Ohio Releases Proposed Adult-Use Cannabis Regulations

Ohio cannabis regulators last week released a draft proposal of rules to govern recreational marijuana production and sales. Voters legalized recreational marijuana in Ohio with the passage of Issue 2 in the November 2023 off-year election, making the state the 24th in the nation to largely end the criminal prohibition of cannabis.

Issue 2, which passed with 57% of the vote, legalized recreational marijuana in Ohio for adults 21 and older, who are permitted to possess up to 2.5 ounces of marijuana and up to 15 grams of cannabis concentrates. The new law also legalizes marijuana cultivation for personal use, allowing adults to grow up to six cannabis plants at home. Households with more than one adult are permitted to grow a total of 12 plants.

The successful ballot measure also created a new state agency dubbed the Division of Cannabis Control (DCC), which will have the authority to “license, regulate, investigate, and penalize adult use cannabis operators, adult use testing laboratories, and individuals required to be licensed,” according to the text of Issue 2. 

Until last week, the DCC had not yet released any rules to govern recreational marijuana production and sales in Ohio, where medical marijuana was legalized by state lawmakers in 2016. Without regulations, consumers in the state were left without a legal avenue to purchase recreational weed, a situation Governor Mike DeWine characterized as “goofy,” according to a report from online news source Cleveland Scene.

Proposed Rules Set Requirements For Legal Weed Businesses

The new proposed regulations set rules for 13 areas of recreational cannabis production and sales, using the regulations from other states that have legalized marijuana as a guide. Among the new regulations is a requirement that retail pot dispensaries be located at least 500 feet away from schools, parks, playgrounds, churches and libraries. 

Sales of recreational cannabis are restricted to adults aged 21 and over, who are required to show identification. Customers of dispensaries are required to be “escorted and monitored by an assigned registered employee at all times.” Retail dispensaries are required to close by 11 p.m.

Additionally, dispensaries are not permitted to choose or change a business name without approval from the DCC. Before beginning operations, dispensaries are required to deposit $50,000 in an escrow account, while testing labs must deposit $7,500 and the largest weed cultivators are required to maintain an escrow account of $750,000.

The regulations put limits on dispensary owners’ interest in other cannabis businesses, limiting them to one cannabis cultivator, one cannabis processor and eight retail dispensary locations. The proposed rules also set security requirements for cannabis businesses and mandate standards for the proper disposal of cannabis waste.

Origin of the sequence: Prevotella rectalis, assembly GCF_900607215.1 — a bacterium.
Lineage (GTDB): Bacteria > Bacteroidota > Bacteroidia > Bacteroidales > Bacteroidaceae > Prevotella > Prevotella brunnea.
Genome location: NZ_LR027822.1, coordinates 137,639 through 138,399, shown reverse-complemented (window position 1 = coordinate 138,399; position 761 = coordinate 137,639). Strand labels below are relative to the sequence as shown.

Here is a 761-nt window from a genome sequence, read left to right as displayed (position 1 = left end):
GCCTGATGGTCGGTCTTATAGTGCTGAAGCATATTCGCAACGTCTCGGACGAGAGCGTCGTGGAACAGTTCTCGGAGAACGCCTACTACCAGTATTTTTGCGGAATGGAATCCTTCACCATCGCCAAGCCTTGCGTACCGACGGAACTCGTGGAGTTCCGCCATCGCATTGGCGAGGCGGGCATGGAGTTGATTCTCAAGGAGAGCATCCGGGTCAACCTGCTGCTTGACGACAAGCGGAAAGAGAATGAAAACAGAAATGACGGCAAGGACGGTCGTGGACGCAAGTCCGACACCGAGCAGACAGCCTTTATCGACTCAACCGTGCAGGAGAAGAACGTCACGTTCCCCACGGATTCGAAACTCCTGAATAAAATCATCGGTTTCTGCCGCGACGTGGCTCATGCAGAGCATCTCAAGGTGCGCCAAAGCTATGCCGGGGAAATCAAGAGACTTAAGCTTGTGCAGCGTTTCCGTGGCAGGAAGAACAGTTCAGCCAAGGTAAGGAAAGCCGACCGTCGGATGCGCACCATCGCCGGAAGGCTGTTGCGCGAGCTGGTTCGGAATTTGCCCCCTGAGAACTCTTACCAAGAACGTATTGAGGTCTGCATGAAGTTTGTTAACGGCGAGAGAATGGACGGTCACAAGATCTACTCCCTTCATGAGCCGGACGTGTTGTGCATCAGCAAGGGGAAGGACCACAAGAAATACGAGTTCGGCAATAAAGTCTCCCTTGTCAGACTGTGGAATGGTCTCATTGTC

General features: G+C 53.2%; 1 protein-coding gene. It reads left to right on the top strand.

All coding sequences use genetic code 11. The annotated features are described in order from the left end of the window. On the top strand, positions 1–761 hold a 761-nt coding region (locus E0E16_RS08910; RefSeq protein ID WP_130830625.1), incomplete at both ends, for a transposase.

Retail Weed Sales Could Begin Within Weeks

Under the new rules, existing medical marijuana dispensaries could be licensed to sell adult-use cannabis as soon as June 7. Recreational dispensary licenses will be issued later, perhaps as soon as September 7.

Brian Vicente, founding partner of the cannabis and psychedelics law firm Vicente LLP, characterized Ohio’s proposed adult-use cannabis regulations as “a sensible starting point for the Buckeye state.”  

“Unlike recent legalization states like New York that opted to draft legalization regulations from scratch, the Ohio rules clearly borrowed ideas from earlier states—resulting in a refreshing level of sophistication and understanding of the needs of both cannabis consumers and business owners,” he wrote in an email to High Times. “These regulations include commonsense ‘best practices’ for businesses in important areas like waste disposal and quality assurance, which should lead to a smooth roll-out and ongoing operations. Consumers will be able to access cannabis from stores until 11 p.m. and through drive-up windows, which will foster widespread access.”

The DCC is accepting public comments on the proposed adult-use cannabis regulations through April 17. The agency noted that the rules have not yet been finalized and are subject to change by state lawmakers.

“The following information is based on the initiated statute ballot measure approved by voters. Because it is an initiated statute, it may be amended by the state legislature,” the proposal reads. “Any amendments to the statute could impact the timeline for the rulemaking and licensing processes, and dispensary sales.”

The post Ohio Releases Proposed Adult-Use Cannabis Regulations appeared first on High Times.


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